An investigation team has put down 150 starving cows and 30 calves out of a neglected 900-cow dairy herd in Rotomanu on the West Coast.
More distressed cows have been sent to the meatworks and attempts are being made to save the rest during the animal welfare emergency at a leasehold property near Lake Brunner.
The dairy farmer, yet to be identified by authorities, has been told milk will no longer be accepted by dairy co-operative Westland Milk Products.
Details of how the farmer allowed the herd to deteriorate so badly, or whether the farm had been overstocked during a mild and wet winter, have yet to emerge.
A Primary Industries Ministry investigation will last for days because of the starving herd's condition. The ministry has yet to advise if the herd owner will be prosecuted for animal welfare breaches.
Canterbury-Westland compliance manager Peter Hyde said a ministry investigator had found several cows dead on the leasehold farm last week and the rest of the herd in various stages of starvation.
The investigator had sought immediate help from veterinarians and experts to assess the herd.
"It was established that a large number of cows were in such an emaciated state that they were unlikely to survive the coming days," Hyde said. "The problem was compounded by most of the cows either being in calf or having recently calved."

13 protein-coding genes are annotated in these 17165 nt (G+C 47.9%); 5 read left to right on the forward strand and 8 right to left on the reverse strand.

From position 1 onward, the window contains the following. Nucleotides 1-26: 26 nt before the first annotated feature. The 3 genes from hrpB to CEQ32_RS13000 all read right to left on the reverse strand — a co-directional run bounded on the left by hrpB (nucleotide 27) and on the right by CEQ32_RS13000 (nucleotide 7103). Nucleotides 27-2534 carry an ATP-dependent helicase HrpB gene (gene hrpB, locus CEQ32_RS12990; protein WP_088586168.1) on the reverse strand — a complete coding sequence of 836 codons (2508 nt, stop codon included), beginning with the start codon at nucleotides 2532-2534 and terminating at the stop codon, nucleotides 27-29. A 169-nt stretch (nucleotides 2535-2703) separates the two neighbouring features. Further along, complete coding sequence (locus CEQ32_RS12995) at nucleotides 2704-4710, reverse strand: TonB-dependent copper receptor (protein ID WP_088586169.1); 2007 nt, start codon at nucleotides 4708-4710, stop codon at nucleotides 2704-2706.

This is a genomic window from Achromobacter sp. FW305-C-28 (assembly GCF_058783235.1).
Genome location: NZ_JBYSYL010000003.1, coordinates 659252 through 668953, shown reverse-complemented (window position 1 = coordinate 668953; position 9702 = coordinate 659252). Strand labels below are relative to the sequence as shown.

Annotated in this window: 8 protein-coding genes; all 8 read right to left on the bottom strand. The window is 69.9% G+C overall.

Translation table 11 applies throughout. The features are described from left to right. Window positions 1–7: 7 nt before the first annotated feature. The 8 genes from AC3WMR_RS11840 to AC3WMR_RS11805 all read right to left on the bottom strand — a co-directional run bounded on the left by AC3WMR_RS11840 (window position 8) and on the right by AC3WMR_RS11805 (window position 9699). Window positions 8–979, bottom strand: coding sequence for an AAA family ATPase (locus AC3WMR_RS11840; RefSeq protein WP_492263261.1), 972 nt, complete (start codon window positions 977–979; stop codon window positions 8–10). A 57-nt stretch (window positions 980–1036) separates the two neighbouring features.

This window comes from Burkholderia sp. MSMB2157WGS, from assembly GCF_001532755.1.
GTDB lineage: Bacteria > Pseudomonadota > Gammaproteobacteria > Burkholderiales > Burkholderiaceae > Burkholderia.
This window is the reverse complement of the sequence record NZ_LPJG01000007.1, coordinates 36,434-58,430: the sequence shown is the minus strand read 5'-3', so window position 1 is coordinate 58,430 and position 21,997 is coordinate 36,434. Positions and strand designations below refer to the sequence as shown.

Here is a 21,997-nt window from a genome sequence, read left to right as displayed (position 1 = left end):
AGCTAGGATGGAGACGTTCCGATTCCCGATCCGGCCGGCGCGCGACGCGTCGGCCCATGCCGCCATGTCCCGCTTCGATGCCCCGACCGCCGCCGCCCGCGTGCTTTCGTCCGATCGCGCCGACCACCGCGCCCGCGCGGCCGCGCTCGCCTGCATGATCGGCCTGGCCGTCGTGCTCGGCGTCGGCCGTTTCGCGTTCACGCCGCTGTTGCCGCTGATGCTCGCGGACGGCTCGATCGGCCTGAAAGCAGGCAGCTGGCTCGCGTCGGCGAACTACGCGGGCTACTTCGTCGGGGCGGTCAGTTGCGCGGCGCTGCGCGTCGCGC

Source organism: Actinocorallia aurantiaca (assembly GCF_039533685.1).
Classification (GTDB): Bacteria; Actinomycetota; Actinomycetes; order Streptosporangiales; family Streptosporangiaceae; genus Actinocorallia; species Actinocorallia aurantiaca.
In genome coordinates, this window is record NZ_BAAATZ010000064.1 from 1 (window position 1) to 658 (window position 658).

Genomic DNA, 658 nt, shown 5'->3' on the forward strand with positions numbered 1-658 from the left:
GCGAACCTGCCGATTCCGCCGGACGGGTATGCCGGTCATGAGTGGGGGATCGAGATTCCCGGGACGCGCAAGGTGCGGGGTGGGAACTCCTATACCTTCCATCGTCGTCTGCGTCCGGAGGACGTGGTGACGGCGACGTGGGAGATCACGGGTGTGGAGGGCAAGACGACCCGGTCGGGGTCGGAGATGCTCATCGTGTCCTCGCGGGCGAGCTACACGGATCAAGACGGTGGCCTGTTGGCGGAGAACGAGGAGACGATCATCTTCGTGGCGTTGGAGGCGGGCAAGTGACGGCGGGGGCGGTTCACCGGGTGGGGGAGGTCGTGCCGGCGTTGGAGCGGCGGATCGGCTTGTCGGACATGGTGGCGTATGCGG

The 150 cows and 30 calves were killed on the property by investigators under the supervision of a veterinarian, and 60 cows able to be transported were sent to the local freezing works.
Ministry investigators and dairy farm consultants are working with the property owner to ensure the welfare of the remaining 700 cows.
Westland said it had sent a strong signal that animal neglect would not be tolerated by refusing milk from the farm until cow welfare improved.
Westland chairman Matt O'Regan said its first priority was to support the remaining animals on the farm.
© Fairfax NZ News
Source: Argentine Beef Packers S.A.
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